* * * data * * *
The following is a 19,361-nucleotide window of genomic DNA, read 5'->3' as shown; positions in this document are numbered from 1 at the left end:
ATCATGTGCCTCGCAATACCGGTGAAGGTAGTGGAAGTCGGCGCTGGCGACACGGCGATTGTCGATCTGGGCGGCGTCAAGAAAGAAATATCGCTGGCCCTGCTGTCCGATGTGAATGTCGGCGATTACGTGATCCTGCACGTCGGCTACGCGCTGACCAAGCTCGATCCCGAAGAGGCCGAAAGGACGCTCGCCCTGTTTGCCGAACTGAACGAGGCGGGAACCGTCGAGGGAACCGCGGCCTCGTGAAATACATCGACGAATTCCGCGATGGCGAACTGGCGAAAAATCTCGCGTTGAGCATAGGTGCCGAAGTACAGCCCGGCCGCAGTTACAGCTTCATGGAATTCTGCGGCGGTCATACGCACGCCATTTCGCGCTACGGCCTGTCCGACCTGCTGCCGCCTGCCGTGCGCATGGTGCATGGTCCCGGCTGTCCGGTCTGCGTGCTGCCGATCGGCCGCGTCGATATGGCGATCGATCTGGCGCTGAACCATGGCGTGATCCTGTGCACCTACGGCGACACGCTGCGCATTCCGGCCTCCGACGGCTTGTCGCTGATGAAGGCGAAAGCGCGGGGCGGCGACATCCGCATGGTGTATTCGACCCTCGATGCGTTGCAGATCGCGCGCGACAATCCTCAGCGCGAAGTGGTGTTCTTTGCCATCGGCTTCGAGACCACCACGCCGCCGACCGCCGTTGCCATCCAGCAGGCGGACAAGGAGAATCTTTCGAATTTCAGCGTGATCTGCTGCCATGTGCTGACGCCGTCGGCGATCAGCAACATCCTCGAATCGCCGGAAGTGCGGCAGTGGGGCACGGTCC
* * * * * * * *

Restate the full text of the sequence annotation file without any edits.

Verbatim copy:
The following is a 19,361-nucleotide window of genomic DNA, read 5'->3' as shown; positions in this document are numbered from 1 at the left end:
ATCATGTGCCTCGCAATACCGGTGAAGGTAGTGGAAGTCGGCGCTGGCGACACGGCGATTGTCGATCTGGGCGGCGTCAAGAAAGAAATATCGCTGGCCCTGCTGTCCGATGTGAATGTCGGCGATTACGTGATCCTGCACGTCGGCTACGCGCTGACCAAGCTCGATCCCGAAGAGGCCGAAAGGACGCTCGCCCTGTTTGCCGAACTGAACGAGGCGGGAACCGTCGAGGGAACCGCGGCCTCGTGAAATACATCGACGAATTCCGCGATGGCGAACTGGCGAAAAATCTCGCGTTGAGCATAGGTGCCGAAGTACAGCCCGGCCGCAGTTACAGCTTCATGGAATTCTGCGGCGGTCATACGCACGCCATTTCGCGCTACGGCCTGTCCGACCTGCTGCCGCCTGCCGTGCGCATGGTGCATGGTCCCGGCTGTCCGGTCTGCGTGCTGCCGATCGGCCGCGTCGATATGGCGATCGATCTGGCGCTGAACCATGGCGTGATCCTGTGCACCTACGGCGACACGCTGCGCATTCCGGCCTCCGACGGCTTGTCGCTGATGAAGGCGAAAGCGCGGGGCGGCGACATCCGCATGGTGTATTCGACCCTCGATGCGTTGCAGATCGCGCGCGACAATCCTCAGCGCGAAGTGGTGTTCTTTGCCATCGGCTTCGAGACCACCACGCCGCCGACCGCCGTTGCCATCCAGCAGGCGGACAAGGAGAATCTTTCGAATTTCAGCGTGATCTGCTGCCATGTGCTGACGCCGTCGGCGATCAGCAACATCCTCGAATCGCCGGAAGTGCGGCAGTGGGGCACGGTCC